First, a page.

Thu Nov 11 12:26:14 EST 2004
thanks for clearing up the confusion---that was very helpful.
>>>>> "Kent" == R Kent Dybvig <dyb at cs.indiana.edu> writes:
>> I guess I worded this in a confusing manner: My proposal says "perform
>> make" in the sense of "do automatic recompilation for a set of
>> modules." This includes building the dependency graph, which is
>> something that make doesn't do. The tool that does it does require
>> macro expansion.
Kent> That's right. The tool (makedepend) that does the corresponding thing for
Kent> C requires macro expansion, yet people have been getting along with C,
Kent> Make, and makedepend fine for many years.
I can't really agree that that's true---makedepend-generated
dependencies get out of synch with reality awfully often. (And I'm
really speaking from very recent practical experience here.) It's
sometimes hard to make makedepend do exactly what you want. This is
why many projects that use make do without makedepend.
Kent> One premise behind prohibiting abstraction of require and
Kent> provide forms seems to be that they will make programs harder
Kent> rather than easier to understand. It's true that any kind of
Kent> abstraction can make programs harder to understand, but the
Kent> typical result is to make them easier to understand.
Here is the crux of the matter---we're in agreement about the premise,
but we're not in agreement about the typical case. A lot of what
you've shown me as typical usage of the Chez module system where you
make use of abstraction and nesting I consider difficult to read.
The reason for this is that a REQUIRE form that's part of the regular
language is a sort of unhygienic macro by default---you can't find the
imported identifiers via the standard rules of lexical scoping.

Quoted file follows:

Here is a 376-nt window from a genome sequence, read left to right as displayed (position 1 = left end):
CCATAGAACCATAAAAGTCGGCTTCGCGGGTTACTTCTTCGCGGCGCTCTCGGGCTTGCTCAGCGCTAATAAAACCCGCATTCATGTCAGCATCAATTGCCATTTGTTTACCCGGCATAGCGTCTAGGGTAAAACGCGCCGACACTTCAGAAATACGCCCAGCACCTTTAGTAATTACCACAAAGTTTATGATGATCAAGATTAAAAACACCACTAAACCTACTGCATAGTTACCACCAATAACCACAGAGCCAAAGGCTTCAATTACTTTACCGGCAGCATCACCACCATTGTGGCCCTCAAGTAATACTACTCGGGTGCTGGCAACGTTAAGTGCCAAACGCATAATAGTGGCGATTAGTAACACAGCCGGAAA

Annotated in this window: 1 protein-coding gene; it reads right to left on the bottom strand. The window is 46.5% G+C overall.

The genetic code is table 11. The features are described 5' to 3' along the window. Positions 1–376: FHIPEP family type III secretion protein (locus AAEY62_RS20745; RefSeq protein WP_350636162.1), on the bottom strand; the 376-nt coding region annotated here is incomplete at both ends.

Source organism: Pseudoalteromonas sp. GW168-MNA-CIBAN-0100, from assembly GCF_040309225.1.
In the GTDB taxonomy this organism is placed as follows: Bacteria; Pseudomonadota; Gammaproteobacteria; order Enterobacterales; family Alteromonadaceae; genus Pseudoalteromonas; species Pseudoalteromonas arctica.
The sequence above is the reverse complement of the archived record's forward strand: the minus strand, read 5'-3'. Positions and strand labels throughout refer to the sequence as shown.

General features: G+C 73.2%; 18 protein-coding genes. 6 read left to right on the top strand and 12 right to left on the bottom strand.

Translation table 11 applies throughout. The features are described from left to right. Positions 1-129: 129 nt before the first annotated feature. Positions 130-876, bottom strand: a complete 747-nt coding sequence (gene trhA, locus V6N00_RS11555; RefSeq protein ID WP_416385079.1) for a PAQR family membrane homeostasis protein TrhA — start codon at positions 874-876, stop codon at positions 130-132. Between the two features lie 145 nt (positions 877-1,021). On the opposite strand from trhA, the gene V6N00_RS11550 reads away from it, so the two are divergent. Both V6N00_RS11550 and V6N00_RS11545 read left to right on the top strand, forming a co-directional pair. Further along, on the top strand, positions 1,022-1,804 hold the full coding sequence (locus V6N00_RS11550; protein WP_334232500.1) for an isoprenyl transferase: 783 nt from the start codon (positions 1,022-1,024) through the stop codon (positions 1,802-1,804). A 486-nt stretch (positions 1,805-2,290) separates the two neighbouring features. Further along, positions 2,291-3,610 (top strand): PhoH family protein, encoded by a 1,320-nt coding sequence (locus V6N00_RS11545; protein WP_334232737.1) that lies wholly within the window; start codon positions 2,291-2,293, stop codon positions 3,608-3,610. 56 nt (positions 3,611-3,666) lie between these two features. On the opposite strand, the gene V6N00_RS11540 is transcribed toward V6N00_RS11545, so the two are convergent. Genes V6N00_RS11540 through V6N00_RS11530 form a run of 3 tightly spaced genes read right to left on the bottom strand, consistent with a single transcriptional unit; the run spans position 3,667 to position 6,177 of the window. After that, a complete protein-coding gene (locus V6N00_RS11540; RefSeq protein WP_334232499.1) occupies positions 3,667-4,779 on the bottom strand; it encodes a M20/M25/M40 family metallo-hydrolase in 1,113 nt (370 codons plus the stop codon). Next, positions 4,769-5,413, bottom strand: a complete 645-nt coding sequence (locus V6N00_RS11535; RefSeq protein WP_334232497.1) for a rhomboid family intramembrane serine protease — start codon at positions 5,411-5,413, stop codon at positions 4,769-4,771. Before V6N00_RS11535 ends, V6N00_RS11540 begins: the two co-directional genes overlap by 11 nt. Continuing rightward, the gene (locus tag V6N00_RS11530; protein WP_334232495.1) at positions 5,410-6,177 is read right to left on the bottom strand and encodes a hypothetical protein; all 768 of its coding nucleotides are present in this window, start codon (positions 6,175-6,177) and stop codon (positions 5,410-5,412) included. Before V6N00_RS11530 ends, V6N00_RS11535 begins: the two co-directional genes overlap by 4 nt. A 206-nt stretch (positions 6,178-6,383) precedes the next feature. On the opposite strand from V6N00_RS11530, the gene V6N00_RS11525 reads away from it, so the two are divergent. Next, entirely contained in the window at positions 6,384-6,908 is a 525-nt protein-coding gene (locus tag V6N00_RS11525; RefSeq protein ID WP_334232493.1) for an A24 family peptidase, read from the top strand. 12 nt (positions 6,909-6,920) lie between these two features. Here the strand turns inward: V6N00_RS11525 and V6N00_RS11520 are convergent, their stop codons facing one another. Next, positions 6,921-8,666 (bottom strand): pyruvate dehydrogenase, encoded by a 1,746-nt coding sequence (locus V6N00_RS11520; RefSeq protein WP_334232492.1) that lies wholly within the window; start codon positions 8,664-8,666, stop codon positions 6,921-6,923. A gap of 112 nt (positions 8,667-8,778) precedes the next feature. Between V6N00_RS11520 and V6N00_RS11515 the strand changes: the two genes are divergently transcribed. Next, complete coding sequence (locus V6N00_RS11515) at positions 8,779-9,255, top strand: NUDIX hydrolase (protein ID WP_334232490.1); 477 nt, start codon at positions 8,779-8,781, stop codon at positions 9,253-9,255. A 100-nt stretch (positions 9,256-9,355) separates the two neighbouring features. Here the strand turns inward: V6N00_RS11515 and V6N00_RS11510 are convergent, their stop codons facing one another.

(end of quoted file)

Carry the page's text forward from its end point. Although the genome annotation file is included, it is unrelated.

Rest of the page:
I'm fine with introducing the ability to be unhygienic, but in a
system that has a separate configuration language, there's a clear
staging: the module system is in a separate language that can't
change, SYNTAX-RULES is always hygienic, and only for the stuff not
covered by the first two do you need SYNTAX-CASE. That gives a clear
preference to hygiene and lexical scoping, and I conjecture that's
what people are going to use. If you raise the convenience level of
non-hygiene, I conjecture people are going to write more unhygienic
programs, and I think that that's bad. (Sorry for the negative
connotation of "unhygienic"---maybe somebody can suggest a better word
>> You're right that we're drawing a line here: All the exports go
>> through an (implicit or explicit) interface, where they're explicitly
>> named. With fancy macros, you can hide the fact that you're writing a
>> definition. However, once you want to export that definition, you
>> have to name it. That provides the crucial bit of information we're
>> looking for.
Kent> I just don't get why this piece of information is crucial and all of the
Kent> other information you can't get so easily if you allow the use of macros
Kent> elsewhere is not crucial.
Because that bit of information is explicit, and people know exactly
where to look for it.
Cheers =8-} Mike
Friede, V?lkerverst?ndigung und ?berhaupt blabla
More information about the R6RS